In June 1941, after commissioning in the RCN, Arrowhead joined Newfoundland Force and spent the majority of 1941 escorting convoys from St. John's to Iceland. In late December, Arrowhead was sent to Charleston for a refit. She returned to Halifax in February 1942 and did one more cross-Atlantic convoy before being reassigned to Western Local Escort Force (WLEF). In July she joined the Gulf Escort Force as part of the Battle of the St. Lawrence.[11]

Arrowhead spent the final months of 1942 bouncing around commands, joining Halifax Force in October, and returning to WLEF at the end of November. She stayed with WLEF until August 1944. In June 1943, when WLEF introduced dedicated escort groups, Arrowhead was first assigned to group W-7 before transferring to W-1 in December.[11]

During her period with WLEF, Arrowhead had two major refits, one in Charleston in the spring of 1943 and one in Baltimore in May 1944 where her fo'c'sle was extended amongst other things. After returning to service she was assigned to Quebec-Labrador convoys in September 1944. In December of that year, Arrowhead was reassigned to Western Escort Force's Escort Group W-8 and used on the "Triangle Run" between Boston/New York, Halifax and St. John's until May 1945.[11]

Arrowhead was assigned to convoy HX 358 with three other loaned corvettes, HMCS Eyebright, Hepatica and Trillium. After arrival at Milford Haven, on 27 June 1945 she was paid off and returned to the Royal Navy.[11]

Post-war career[edit]

In 1947 Arrowhead was sold for conversion as a whale-catcher. She was renamed Southern Larkspur. Eventually, she was broken up in Odense, Denmark in 1959.[11]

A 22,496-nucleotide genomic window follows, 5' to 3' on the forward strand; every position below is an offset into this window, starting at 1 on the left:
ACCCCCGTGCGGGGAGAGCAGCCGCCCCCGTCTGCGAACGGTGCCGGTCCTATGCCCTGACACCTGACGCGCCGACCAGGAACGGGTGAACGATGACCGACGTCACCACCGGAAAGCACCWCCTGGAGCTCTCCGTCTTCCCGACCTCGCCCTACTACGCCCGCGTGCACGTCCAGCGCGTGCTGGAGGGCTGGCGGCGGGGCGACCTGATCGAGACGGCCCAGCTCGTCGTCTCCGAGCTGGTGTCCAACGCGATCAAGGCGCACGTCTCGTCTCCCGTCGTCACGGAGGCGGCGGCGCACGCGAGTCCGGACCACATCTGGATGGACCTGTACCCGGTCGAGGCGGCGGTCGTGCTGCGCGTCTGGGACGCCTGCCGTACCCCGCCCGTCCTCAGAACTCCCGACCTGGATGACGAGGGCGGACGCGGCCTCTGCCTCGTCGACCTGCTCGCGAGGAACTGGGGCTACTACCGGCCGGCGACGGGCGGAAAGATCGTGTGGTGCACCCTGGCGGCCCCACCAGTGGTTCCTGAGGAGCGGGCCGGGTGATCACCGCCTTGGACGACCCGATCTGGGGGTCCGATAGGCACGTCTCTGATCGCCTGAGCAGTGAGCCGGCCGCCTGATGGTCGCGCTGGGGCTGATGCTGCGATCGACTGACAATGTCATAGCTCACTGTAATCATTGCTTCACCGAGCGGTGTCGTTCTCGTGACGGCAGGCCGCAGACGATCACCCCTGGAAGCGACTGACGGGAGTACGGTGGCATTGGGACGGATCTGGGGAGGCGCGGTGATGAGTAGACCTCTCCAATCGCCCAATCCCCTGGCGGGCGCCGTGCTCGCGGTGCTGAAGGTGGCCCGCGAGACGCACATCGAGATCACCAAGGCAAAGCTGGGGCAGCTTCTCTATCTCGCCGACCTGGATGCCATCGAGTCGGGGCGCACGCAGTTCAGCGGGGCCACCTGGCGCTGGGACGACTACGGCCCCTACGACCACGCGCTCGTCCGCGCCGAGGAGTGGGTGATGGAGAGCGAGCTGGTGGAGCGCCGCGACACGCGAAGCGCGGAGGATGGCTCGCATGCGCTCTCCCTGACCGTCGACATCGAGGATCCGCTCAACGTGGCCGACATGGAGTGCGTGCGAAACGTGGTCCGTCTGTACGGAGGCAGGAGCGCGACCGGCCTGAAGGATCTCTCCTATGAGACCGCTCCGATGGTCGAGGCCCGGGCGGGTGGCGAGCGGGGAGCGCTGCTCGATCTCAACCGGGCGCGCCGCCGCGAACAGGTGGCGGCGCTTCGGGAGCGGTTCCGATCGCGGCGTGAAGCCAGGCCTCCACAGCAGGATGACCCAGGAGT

Notes[edit]

  1. ^ "Battle Honours". Britain's Navy. Retrieved 23 August 2013. 
  2. ^ "Royal Canadian Warships - The Battle of the Gulf of St. Lawrence - Second World War". Veterans Affairs Canada. Retrieved 23 August 2013. 
  3. ^ Ossian, Robert. "Complete List of Sailing Vessels". The Pirate King. Retrieved 13 April 2011. 
  4. ^ Fitzsimons, Bernard, ed. (1978). The Illustrated Encyclopedia of 20th Century Weapons & Warfare 11. London: Phoebus. pp. 1137–1142. 
  5. ^ Jane's Fighting Ships of World War II. New Jersey: Random House. 1996. p. 68. ISBN 0-517-67963-9. 
  6. ^ Blake, Nicholas; Lawrence, Richard (2005). The Illustrated Companion to Nelson's Navy. Stackpole Books. pp. 39–63. ISBN 0-8117-3275-4. 
  7. ^ Chesneau, Roger; Gardiner, Robert (June 1980). Conway's All the World's Fighting Ships (1922-1946). Naval Institute Press. p. 62. ISBN 0-87021-913-8. 
  8. ^ Milner, Marc (1985). North Atlantic Run. Naval Institute Press. pp. 117–119, 142–145, 158, 175–176, 226, 235, 285–291. ISBN 0-87021-450-0. 
  9. ^ "HMCS Arrowhead (K 145)". Uboat.net. Retrieved 2 August 2013. 
  10. ^ Macpherson, Ken; Milner, Marc (1993). Corvettes of the Royal Canadian Navy 1939-1945. St. Catherines: Vanwell Publishing. p. 117. 
  11. ^ a b c d e f Macpherson, Ken; Burgess, John (1981). The ships of Canada's naval forces 1910-1981 : a complete pictorial history of Canadian warships. Toronto: Collins. p. 69. ISBN 0-00216-856-1. 

References[edit]

  • Hazegray. "Flower Class". Canadian Navy of Yesterday and Today. Retrieved 2 August 2013. 
  • Ready, Aye, Ready. "HMCS Arrowhead". Retrieved 2 August 2013.